Early-life competition determines how aggressive female fruit flies get over food

Eleanor Bath, Juliano Morimoto, Stuart Wigby

Competition over resources early in life can have dramatic effects on individuals’ outcomes later in life. For example, how much and what type of food you eat when young can determine adult body size or have long term health implications, a finding which applies widely from fruit flies to humans. For animals, this early-life competition can also affect adult competition over resources such as food or mates. However, most of the work investigating how early-life competition influences adult competition has focused on males. Little is known about how juvenile and adult competition interact in females.

We tested how early-life competition influences female-female competition in the fruit fly. Fruit flies go through a larval stage, during which time they will compete with other larvae for food during development, occasionally even resorting to cannibalism if resources are scarce. Females will also compete with each other over food as adults. We experimentally altered larval density to change the amount of competition individuals faced. Females raised at high density  had to compete more for food during development than females raised at low density, and as a result grew into smaller adults. When pairs of adult females fought over food, we found that low density females (who were larger adults) were much more likely to win fights than high density females.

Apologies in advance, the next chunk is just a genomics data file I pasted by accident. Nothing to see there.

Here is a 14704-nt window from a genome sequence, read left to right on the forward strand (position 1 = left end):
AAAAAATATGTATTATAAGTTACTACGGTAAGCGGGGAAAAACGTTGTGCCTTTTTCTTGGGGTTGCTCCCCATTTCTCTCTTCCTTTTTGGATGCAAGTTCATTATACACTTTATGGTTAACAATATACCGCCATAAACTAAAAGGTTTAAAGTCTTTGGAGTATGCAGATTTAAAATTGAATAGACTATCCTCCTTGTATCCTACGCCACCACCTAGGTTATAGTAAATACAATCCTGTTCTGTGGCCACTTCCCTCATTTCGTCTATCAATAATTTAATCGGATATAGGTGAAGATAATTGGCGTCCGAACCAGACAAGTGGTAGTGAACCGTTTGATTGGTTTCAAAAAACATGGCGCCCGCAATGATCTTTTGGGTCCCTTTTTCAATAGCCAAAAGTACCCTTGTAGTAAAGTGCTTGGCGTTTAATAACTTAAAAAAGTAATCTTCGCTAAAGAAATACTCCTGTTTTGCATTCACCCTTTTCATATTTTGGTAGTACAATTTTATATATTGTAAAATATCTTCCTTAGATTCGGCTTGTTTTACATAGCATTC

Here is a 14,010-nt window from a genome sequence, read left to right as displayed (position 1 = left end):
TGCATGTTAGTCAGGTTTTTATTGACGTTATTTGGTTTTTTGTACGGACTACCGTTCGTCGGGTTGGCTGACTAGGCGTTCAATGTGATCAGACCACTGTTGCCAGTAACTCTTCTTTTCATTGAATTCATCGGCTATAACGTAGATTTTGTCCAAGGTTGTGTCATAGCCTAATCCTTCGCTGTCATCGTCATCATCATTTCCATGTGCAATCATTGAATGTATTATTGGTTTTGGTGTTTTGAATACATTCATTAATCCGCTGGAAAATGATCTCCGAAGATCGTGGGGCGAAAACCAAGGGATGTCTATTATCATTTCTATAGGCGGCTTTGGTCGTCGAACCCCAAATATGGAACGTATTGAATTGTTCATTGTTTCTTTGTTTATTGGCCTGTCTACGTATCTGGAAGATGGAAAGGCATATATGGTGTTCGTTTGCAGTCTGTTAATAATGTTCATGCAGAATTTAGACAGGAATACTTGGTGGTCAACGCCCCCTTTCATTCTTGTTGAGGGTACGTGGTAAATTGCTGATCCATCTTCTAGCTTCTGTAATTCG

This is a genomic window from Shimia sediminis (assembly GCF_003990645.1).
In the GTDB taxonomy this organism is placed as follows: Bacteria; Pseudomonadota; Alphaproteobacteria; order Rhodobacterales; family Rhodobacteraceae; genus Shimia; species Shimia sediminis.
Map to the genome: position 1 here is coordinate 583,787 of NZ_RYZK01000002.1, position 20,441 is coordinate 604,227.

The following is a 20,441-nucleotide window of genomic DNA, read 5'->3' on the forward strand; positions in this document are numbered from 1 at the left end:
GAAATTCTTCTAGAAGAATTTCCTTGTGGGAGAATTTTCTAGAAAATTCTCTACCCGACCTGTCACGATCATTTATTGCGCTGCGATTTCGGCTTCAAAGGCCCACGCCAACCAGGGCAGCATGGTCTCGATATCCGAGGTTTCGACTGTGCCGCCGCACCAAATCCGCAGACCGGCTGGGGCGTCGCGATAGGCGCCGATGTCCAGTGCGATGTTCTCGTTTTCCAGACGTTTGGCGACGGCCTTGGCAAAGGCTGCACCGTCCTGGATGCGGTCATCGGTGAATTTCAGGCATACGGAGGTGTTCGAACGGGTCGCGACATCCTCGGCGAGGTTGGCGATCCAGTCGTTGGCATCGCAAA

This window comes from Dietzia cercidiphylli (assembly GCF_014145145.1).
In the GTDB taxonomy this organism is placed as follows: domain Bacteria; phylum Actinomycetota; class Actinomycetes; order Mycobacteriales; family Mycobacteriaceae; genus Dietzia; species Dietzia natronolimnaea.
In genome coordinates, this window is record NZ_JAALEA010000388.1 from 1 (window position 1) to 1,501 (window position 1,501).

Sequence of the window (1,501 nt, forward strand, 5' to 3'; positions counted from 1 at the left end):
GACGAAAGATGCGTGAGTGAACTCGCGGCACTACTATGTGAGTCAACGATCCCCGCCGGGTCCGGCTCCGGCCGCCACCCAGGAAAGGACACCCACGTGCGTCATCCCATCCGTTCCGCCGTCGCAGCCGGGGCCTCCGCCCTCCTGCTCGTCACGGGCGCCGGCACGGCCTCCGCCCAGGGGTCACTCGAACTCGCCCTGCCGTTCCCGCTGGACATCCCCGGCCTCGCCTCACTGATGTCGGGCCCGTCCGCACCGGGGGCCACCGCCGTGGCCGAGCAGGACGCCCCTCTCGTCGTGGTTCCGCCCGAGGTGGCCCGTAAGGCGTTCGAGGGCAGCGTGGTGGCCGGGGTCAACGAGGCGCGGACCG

In previous work, we showed that mating increases aggression in female fruit flies, so we also wondered whether the developmental environment could influence the relationship between mating and aggression – i.e. does a female’s larval experience determine how much more aggressive mating makes her?

Interestingly, mating increased high density females’ chances of winning, but had no effect on low density females. Mating increased the amount of time low and high density females spent fighting over food, but this effect was particularly strong for high density females. Our results suggest that high density females are more sensitive to the aggression-stimulating effects of mating.

In summary, we found that early-life experience not only influenced how likely females were to succeed in adult competition, but also influenced how females respond to male ejaculates that stimulate aggression. Our results suggest that investigating the developmental environment and aspects of reproduction could provide interesting insights into understanding competition across a wide range of animals.

 

Read the paper here.

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